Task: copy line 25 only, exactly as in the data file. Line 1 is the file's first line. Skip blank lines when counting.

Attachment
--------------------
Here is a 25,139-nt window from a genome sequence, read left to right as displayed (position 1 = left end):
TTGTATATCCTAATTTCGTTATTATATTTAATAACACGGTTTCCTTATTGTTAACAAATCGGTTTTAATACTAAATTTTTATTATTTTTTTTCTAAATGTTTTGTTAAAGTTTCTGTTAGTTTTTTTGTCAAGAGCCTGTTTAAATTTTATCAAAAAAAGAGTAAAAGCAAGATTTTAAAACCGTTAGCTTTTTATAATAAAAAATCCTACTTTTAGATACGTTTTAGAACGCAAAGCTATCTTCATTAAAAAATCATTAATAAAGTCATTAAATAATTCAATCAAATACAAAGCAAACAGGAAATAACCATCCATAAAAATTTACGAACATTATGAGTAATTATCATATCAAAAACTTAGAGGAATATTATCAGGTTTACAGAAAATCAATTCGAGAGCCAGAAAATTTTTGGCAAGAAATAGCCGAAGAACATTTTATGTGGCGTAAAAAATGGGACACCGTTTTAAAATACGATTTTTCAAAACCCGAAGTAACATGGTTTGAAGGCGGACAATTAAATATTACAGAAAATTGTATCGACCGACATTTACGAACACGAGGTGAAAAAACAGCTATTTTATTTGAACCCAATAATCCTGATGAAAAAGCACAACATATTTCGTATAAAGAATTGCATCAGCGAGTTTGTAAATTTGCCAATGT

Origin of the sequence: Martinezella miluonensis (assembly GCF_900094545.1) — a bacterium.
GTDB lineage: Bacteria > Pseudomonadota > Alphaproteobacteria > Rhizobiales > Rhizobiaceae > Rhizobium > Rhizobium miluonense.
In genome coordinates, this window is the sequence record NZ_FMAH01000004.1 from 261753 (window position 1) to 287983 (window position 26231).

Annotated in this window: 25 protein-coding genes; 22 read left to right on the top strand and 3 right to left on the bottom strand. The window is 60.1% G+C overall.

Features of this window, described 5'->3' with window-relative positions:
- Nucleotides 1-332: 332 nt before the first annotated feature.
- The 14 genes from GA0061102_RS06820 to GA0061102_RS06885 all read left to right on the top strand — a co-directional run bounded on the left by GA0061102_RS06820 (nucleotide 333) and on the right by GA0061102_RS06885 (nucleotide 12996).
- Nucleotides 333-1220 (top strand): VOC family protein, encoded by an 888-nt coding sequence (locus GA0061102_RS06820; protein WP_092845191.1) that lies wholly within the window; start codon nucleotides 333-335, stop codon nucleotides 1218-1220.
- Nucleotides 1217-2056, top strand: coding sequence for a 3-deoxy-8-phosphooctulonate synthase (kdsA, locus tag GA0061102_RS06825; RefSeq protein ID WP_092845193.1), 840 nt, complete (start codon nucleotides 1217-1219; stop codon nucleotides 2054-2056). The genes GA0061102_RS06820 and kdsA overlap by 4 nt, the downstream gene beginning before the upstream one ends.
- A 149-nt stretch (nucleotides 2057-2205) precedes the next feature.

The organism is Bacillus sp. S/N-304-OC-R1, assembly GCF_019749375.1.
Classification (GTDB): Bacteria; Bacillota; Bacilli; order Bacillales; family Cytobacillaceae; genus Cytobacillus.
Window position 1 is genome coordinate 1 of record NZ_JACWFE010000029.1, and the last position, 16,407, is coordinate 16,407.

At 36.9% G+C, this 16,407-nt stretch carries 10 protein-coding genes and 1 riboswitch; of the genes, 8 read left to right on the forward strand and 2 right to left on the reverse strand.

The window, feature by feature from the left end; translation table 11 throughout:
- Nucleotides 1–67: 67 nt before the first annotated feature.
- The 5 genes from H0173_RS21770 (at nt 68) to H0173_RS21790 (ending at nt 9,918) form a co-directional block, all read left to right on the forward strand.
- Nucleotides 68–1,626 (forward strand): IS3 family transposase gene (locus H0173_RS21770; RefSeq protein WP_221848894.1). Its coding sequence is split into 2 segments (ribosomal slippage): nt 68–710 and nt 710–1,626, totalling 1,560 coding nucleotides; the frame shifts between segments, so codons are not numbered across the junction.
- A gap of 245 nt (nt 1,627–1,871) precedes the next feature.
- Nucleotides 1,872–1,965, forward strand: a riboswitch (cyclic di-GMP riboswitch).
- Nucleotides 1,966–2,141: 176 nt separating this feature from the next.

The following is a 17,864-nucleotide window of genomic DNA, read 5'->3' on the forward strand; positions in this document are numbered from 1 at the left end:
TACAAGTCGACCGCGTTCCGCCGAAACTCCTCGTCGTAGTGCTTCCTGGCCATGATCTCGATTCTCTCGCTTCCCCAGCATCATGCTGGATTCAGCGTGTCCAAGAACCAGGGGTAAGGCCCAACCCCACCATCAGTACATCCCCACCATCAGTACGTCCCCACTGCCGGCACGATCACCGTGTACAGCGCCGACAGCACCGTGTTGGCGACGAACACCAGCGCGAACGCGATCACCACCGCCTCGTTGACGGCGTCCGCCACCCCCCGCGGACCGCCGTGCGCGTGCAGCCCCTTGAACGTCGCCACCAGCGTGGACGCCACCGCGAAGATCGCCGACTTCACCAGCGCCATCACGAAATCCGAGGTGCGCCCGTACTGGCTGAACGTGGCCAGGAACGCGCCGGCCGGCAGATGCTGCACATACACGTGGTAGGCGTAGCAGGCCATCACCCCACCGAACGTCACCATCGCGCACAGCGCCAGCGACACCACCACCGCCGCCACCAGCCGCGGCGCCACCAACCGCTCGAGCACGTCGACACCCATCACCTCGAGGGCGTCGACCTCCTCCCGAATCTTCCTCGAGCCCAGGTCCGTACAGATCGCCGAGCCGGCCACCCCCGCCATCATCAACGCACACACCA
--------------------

TACAAGTCGACCGCGTTCCGCCGAAACTCCTCGTCGTAGTGCTTCCTGGCCATGATCTCGATTCTCTCGCTTCCCCAGCATCATGCTGGATTCAGCGTGTCCAAGAACCAGGGGTAAGGCCCAACCCCACCATCAGTACATCCCCACCATCAGTACGTCCCCACTGCCGGCACGATCACCGTGTACAGCGCCGACAGCACCGTGTTGGCGACGAACACCAGCGCGAACGCGATCACCACCGCCTCGTTGACGGCGTCCGCCACCCCCCGCGGACCGCCGTGCGCGTGCAGCCCCTTGAACGTCGCCACCAGCGTGGACGCCACCGCGAAGATCGCCGACTTCACCAGCGCCATCACGAAATCCGAGGTGCGCCCGTACTGGCTGAACGTGGCCAGGAACGCGCCGGCCGGCAGATGCTGCACATACACGTGGTAGGCGTAGCAGGCCATCACCCCACCGAACGTCACCATCGCGCACAGCGCCAGCGACACCACCACCGCCGCCACCAGCCGCGGCGCCACCAACCGCTCGAGCACGTCGACACCCATCACCTCGAGGGCGTCGACCTCCTCCCGAATCTTCCTCGAGCCCAGGTCCGTACAGATCGCCGAGCCGGCCACCCCCGCCATCATCAACGCACACACCA